"Sunnysides?" cried Huntington excitedly. "I believe so." "He will, will he?" chuckled Huntington. "That serves " "But Marion?" interrupted Claire. "What about Marion?" Hillyer looked doubtfully from one to the other, in much embarrassment. What did they know? Or were they as ignorant as he of the situation that had been revealed to him as if by the flash of a thunderbolt?

"I judge from your manner," said Hillyer at length, when he had controlled himself, "that you dislike her being there as much as I do. But as I am all in the dark, I'll be greatly obliged to you if you will answer my question. Who is Philip Haig?" "That's what I'd like to know!" blurted out Huntington. Hillyer made a gesture of impatience. "But he's your neighbor," he said curtly.

Some believed that Sammy Hillyer knew it; others said no. If asked, Hillyer said no, he was not acquainted with it. Flint had a meek English youth of sixteen or seventeen with him, whom he treated roughly, both in public and in private, and of course this lad was applied to for information, but with no success.

Marion was tired, and disinclined to talk, while Hillyer, on his side, had his mind fully occupied, between his deal in mines and his deal in love, in both of which he had encountered unexpected difficulties. Only Claire was gay and untroubled, and she accepted eagerly the task of saving the party from awkward silences.

Accordingly, a lieutenant was sent on board the new arrival, the visit being promptly returned by an officer of similar rank from the Cadmus, who, after exchanging the usual civilities, delivered himself of a polite message from Captain Hillyer, to the effect, that as the Sumter was the first vessel he had as yet fallen in with under the flag of the Confederate States, he would be obliged if Captain Semmes would favor him with a sight of his commission.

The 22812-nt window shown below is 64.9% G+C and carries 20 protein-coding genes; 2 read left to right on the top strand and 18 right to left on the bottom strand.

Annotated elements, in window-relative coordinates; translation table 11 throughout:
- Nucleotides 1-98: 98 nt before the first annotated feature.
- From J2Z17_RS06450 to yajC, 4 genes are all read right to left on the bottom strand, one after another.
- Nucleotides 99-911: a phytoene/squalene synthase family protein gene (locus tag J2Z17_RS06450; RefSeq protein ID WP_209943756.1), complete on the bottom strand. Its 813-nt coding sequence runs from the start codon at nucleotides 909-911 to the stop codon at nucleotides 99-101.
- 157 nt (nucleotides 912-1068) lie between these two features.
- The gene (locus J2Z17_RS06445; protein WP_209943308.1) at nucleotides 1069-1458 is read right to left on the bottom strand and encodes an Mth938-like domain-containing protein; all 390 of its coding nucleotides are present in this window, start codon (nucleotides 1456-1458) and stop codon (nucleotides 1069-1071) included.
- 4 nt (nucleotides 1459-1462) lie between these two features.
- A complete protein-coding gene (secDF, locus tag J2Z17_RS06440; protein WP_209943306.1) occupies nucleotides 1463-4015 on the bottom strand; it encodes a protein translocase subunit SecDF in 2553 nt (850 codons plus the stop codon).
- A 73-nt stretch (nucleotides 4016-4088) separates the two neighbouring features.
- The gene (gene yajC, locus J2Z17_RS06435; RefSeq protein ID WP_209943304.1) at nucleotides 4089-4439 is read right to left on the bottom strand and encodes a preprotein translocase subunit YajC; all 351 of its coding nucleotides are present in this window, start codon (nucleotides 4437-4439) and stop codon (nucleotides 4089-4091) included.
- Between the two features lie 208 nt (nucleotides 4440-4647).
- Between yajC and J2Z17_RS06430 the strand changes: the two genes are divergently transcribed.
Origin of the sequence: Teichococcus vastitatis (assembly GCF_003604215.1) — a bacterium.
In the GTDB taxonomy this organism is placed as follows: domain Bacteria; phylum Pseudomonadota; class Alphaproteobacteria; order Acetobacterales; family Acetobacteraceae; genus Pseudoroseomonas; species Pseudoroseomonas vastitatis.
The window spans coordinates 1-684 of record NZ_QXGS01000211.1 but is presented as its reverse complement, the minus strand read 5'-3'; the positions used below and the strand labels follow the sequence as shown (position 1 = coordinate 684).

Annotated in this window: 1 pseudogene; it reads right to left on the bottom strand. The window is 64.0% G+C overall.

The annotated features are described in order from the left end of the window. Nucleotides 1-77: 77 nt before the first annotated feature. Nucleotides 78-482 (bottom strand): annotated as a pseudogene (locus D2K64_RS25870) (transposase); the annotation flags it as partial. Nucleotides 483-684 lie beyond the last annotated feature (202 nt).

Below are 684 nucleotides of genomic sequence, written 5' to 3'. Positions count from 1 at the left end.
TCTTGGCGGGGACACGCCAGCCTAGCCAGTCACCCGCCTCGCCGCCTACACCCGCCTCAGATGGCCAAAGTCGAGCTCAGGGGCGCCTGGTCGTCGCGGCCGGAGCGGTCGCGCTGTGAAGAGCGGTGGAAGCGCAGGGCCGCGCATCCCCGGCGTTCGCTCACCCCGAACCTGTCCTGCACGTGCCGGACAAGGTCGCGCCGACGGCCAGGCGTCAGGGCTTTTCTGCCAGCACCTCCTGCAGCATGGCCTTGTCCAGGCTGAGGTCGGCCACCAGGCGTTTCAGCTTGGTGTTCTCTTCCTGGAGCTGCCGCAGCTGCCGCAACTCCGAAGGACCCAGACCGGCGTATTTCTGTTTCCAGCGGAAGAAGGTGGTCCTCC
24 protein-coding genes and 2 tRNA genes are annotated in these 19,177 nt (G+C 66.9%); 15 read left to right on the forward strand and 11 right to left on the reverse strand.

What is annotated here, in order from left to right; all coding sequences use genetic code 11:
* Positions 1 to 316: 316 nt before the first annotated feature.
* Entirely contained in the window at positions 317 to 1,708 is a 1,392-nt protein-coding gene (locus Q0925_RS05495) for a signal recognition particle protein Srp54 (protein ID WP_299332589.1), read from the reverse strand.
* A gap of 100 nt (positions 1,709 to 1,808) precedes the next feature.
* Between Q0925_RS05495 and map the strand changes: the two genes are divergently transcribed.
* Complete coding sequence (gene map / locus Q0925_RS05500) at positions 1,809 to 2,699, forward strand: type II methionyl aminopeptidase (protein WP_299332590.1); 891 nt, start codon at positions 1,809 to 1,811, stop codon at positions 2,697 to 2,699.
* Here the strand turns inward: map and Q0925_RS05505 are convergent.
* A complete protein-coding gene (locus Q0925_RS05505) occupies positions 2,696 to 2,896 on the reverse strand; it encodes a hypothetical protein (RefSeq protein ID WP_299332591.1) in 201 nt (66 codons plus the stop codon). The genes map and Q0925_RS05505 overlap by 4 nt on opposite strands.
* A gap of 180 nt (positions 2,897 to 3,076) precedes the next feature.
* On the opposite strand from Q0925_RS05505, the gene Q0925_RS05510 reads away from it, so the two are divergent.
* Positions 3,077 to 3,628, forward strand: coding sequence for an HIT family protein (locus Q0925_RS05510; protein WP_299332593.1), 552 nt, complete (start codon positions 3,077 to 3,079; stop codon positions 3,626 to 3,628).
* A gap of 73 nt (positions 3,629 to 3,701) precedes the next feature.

"Watch me!" retorted Claire, turning swiftly, and running toward her bedroom. But halfway there she stopped. "No, don't watch me! You just go and look after the cattle. Leave this Mr. Haig to us, and he'll be the best friend you ever had before Marion and I get through with him." Hillyer, recovering from his amazement, stepped smiling to where she stood, and reached both his hands to her. "Mrs.

"But there isn't any hatred therewith!" cried Hillyer desperately. "I love you, Marion, and if you don't love me you don't hate me. So there's more than half of it, and can't we trust the future a little bit?" "No." "But what are you going to do?" he asked, shifting his line of attack. "I don't know," she replied, with a helpless gesture.

With Hillyer and Smythe silently following, she ran to the cottage, and through the open door. There she found herself in a bare, uncarpeted room, furnished only with two chairs and a table. On the table lay a faded and battered gray hat. For an instant her gaze rested on it, and a lump rose in her throat. But she resolutely turned away, tightening her lips.

"It puts me past my patience," said he, turning into Tibble's special workshop one afternoon. "Here hath Mistress Hillyer of the Eagle been with me full of proposals that I would give my poor wench to that scapegrace lad of hers, who hath been twice called to account before the guild, but who now, forsooth, is to turn over a new leaf." "So I wis would the Dragon under him," quoth Tibble.

For once in many moons she was allowed to talk unchecked, and she made the most of her opportunity. After supper, Marion announced her purpose to go to bed at once. She was sure, she declared, that she could sleep "around the clock." "I'll be off before you're up, then," said Hillyer. "You must go to-morrow?" asked Claire. "Absolutely. It means thousands."